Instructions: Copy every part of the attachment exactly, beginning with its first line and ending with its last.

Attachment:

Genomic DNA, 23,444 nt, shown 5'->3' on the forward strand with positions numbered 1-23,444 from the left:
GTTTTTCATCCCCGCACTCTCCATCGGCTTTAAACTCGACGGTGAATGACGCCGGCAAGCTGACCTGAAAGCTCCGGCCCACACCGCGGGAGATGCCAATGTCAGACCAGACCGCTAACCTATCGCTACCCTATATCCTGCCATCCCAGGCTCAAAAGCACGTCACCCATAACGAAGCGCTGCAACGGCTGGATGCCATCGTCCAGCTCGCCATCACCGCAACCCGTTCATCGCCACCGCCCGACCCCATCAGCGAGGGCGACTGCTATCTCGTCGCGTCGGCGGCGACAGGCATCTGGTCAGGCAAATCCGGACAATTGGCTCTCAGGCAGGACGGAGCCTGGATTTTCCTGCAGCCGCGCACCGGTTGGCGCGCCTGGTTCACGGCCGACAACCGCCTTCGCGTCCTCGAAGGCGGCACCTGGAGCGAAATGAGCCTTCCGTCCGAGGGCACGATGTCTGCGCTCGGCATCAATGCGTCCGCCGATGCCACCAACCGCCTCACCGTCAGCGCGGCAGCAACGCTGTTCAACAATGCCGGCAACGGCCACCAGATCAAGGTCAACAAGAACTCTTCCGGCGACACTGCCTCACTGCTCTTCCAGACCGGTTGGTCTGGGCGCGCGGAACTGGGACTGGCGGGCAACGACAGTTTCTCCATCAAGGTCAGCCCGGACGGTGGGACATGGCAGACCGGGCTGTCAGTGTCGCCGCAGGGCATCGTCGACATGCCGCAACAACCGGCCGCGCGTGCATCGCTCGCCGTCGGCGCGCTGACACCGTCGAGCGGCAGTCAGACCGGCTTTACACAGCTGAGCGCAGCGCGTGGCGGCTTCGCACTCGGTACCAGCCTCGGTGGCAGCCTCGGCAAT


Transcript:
Genomic DNA, 23,444 nt, shown 5'->3' on the forward strand with positions numbered 1-23,444 from the left:
GTTTTTCATCCCCGCACTCTCCATCGGCTTTAAACTCGACGGTGAATGACGCCGGCAAGCTGACCTGAAAGCTCCGGCCCACACCGCGGGAGATGCCAATGTCAGACCAGACCGCTAACCTATCGCTACCCTATATCCTGCCATCCCAGGCTCAAAAGCACGTCACCCATAACGAAGCGCTGCAACGGCTGGATGCCATCGTCCAGCTCGCCATCACCGCAACCCGTTCATCGCCACCGCCCGACCCCATCAGCGAGGGCGACTGCTATCTCGTCGCGTCGGCGGCGACAGGCATCTGGTCAGGCAAATCCGGACAATTGGCTCTCAGGCAGGACGGAGCCTGGATTTTCCTGCAGCCGCGCACCGGTTGGCGCGCCTGGTTCACGGCCGACAACCGCCTTCGCGTCCTCGAAGGCGGCACCTGGAGCGAAATGAGCCTTCCGTCCGAGGGCACGATGTCTGCGCTCGGCATCAATGCGTCCGCCGATGCCACCAACCGCCTCACCGTCAGCGCGGCAGCAACGCTGTTCAACAATGCCGGCAACGGCCACCAGATCAAGGTCAACAAGAACTCTTCCGGCGACACTGCCTCACTGCTCTTCCAGACCGGTTGGTCTGGGCGCGCGGAACTGGGACTGGCGGGCAACGACAGTTTCTCCATCAAGGTCAGCCCGGACGGTGGGACATGGCAGACCGGGCTGTCAGTGTCGCCGCAGGGCATCGTCGACATGCCGCAACAACCGGCCGCGCGTGCATCGCTCGCCGTCGGCGCGCTGACACCGTCGAGCGGCAGTCAGACCGGCTTTACACAGCTGAGCGCAGCGCGTGGCGGCTTCGCACTCGGTACCAGCCTCGGTGGCAGCCTCGGCAAT